2) The United States is probably the place where AM broadcasting has held out the longest.

    3) Data collected up until the late 1980s showed, by extrapolation, that AM listenership would go to zero around 1995. This didn’t happen.

    I don’t understand how anybody would benefit from the FCC implementing a sunset date on the AM band. In many of the countries where AM has been abandoned, only the state-chartered public broadcaster had licenses to operate there. When those broadcasters decided that it did not make sense to operate redundant AM and FM networks, they just retired the AM networks. It was a cost-saving measure.

    Finally, I wish that Searls had mentioned the Brothers Grimm when describing the phenomenon of “retrieval.” The work that the Brothers Grimm undertook was that of collecting folk tales and writing them down. Thus, they represented written storytelling replacing oral traditions. Their anthologies were so successful that much of the public thinks of the stories in them as the brothers’ creations, rather than as works of folk fiction.


    Another possible source for income – rent out the broadcast studios for podcasters.

    The station group mentioned in the article is Washington Interstate Broadcasting in the Longview-Kelso area. The group owns KLOG (1490 AM) / K248CU (100.7) as well as Longview’s KUKN “Cookin’ Country” FM 105.5 . (KUKN-HD2 is also relayed on K268BN , branded as “101.5 The Wave”.)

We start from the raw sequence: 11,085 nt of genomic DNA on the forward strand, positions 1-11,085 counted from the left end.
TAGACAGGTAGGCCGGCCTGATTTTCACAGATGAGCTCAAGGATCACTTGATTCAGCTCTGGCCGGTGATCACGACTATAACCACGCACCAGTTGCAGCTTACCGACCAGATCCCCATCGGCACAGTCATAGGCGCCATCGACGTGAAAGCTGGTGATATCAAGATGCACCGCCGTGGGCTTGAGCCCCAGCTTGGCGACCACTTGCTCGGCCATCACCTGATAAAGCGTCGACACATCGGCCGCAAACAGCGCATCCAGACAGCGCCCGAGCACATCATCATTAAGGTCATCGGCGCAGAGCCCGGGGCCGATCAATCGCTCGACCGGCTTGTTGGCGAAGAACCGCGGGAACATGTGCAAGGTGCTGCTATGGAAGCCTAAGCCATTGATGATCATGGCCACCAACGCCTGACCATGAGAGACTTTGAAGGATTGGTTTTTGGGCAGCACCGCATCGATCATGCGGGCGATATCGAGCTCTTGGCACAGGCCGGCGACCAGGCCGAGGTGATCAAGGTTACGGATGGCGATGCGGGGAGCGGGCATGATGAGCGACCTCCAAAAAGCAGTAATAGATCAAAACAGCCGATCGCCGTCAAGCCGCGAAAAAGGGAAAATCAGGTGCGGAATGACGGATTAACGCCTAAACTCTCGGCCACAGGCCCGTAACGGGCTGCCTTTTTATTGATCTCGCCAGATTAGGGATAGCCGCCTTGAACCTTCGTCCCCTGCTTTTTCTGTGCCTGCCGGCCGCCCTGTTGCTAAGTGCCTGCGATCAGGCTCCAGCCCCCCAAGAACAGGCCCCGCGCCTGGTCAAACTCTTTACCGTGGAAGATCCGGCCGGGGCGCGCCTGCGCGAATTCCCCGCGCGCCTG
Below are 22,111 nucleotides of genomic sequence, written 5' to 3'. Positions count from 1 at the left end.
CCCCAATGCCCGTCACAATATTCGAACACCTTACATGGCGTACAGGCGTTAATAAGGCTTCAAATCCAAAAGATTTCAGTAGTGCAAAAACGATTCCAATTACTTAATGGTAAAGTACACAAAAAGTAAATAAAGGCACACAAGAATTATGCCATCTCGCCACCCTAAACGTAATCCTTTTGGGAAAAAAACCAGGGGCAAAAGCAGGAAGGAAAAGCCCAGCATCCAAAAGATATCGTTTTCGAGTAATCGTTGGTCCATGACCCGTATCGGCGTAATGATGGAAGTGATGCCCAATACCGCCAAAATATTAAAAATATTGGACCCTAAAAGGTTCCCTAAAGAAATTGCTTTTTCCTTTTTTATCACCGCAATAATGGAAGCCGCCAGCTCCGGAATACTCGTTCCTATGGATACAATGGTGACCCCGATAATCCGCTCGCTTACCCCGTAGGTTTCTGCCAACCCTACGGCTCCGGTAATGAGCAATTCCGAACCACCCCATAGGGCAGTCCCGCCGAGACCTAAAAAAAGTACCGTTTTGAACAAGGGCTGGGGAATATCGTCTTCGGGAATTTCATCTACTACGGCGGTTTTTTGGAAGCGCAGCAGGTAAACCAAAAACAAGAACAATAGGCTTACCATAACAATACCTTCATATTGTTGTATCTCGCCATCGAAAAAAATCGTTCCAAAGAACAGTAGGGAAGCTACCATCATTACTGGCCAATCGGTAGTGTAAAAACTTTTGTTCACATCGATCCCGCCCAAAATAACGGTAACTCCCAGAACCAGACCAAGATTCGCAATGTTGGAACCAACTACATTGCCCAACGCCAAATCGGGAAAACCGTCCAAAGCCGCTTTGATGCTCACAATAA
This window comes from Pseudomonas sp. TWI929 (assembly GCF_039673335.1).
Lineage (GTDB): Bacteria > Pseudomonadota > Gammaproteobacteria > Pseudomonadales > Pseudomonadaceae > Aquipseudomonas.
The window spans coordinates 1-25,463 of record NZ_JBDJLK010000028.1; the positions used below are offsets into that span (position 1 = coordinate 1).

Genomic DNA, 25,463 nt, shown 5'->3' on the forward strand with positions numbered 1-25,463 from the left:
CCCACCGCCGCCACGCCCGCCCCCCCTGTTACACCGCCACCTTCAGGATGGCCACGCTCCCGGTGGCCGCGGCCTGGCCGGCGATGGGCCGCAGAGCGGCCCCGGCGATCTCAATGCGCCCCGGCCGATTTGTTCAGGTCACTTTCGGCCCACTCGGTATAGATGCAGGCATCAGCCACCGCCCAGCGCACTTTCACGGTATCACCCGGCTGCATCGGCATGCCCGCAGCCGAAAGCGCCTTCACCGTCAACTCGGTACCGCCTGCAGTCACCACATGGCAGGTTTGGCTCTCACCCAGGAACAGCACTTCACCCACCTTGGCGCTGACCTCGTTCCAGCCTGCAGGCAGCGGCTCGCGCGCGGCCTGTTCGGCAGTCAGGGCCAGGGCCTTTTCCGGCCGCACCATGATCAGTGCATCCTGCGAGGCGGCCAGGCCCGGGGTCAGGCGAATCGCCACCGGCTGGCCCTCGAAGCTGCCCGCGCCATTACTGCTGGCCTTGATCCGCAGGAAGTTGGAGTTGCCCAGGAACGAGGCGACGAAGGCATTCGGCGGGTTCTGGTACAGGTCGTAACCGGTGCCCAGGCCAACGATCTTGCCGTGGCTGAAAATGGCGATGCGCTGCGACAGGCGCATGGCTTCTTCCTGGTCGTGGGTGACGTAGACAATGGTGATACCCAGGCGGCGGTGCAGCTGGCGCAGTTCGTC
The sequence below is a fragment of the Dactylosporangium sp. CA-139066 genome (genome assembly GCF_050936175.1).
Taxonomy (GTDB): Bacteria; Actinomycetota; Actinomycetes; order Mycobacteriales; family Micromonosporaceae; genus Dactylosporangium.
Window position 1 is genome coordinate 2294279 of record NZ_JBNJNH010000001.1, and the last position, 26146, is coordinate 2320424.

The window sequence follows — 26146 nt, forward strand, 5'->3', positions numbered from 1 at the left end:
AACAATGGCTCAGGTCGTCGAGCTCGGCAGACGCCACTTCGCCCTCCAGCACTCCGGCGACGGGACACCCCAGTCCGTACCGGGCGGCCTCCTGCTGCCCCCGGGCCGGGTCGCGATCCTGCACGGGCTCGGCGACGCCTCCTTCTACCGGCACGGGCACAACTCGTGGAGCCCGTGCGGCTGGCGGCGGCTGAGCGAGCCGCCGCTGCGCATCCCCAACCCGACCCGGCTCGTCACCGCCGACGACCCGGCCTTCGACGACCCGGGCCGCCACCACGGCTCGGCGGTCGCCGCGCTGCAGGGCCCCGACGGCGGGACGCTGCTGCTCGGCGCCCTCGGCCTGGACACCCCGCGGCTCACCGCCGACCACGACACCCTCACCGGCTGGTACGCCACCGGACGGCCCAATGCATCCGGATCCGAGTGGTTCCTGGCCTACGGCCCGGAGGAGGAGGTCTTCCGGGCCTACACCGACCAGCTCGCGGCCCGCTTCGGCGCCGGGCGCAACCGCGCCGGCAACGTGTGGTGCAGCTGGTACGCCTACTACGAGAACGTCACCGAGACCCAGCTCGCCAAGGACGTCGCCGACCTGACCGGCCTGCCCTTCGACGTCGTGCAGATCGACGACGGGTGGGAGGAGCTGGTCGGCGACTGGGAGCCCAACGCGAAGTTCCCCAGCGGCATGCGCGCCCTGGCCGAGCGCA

Headline: Local radio stations create Cowlitz Podcast Network to support those new to the field.

    By Katie Fairbanks Mar 16, 2021, Daily News

    Three locally owned radio stations — KLOG, Cookin’ Country and 101.5 The Wave — started a podcast network Monday to help residents produce podcasts without the need to purchase their own equipment.

    “Many people have great ideas for podcasts, but may not want to invest in the equipment, or know the steps to take to get started,” general manager John Paul said in a press release Monday. “The Cowlitz Podcast Network will make it easy to be your outlet for producing and promoting your podcast.”

    The stations had many people reach out and ask about borrowing studio space to make podcasts, Paul said. While there are national podcast networkers, there’s a hole locally, he said.

    Paul said he started considering the idea last year and began putting the studio together several weeks ago.

    Several people already have contacted the network, and Paul said he hopes a handful of podcasts will be ready to put on the website in the next month or so.

    Local nonprofits, experts in a field or anyone with a great idea for a podcast can rent the network’s podcast studio, which includes multiple mics and editing software, according to the release.

    Once a podcast is complete, the network will use the marketing arm of the three stations and digital advertising to market the podcasts, the release states. Podcasters will have to play network sponsors in their podcasts, but also can sell additional sponsors and keep 100% of that revenue, according to the network’s website.

    The podcast studio is open on a first-come, first-served basis from 9 a.m. to 3 p.m. Mondays through Fridays. Rental fees are $20 per one-hour session and $15 per one-hour session for nonprofits.

    Those interested can learn more at


    <<AM should be phased out within 5 years. I mean by mandate, not market forces. It’s dead Jim.>>

    The AM’s that are thriving in our area are Talk and Sports. At that, there are FM’s with similar formats which a bigger audience share. (In Portland, not Eugene.) Eugene still seems to have at least 3-4 AM’s that are viable.

    If the FCC were to phase out AM’s, say in 5 years as suggested. What would happen to those broadcasters? Would they move them to FM and repack the band? I suppose that could be done with VHF Channels 5 and 6 now freed up from the TV repack. The band is so incredibly crowded.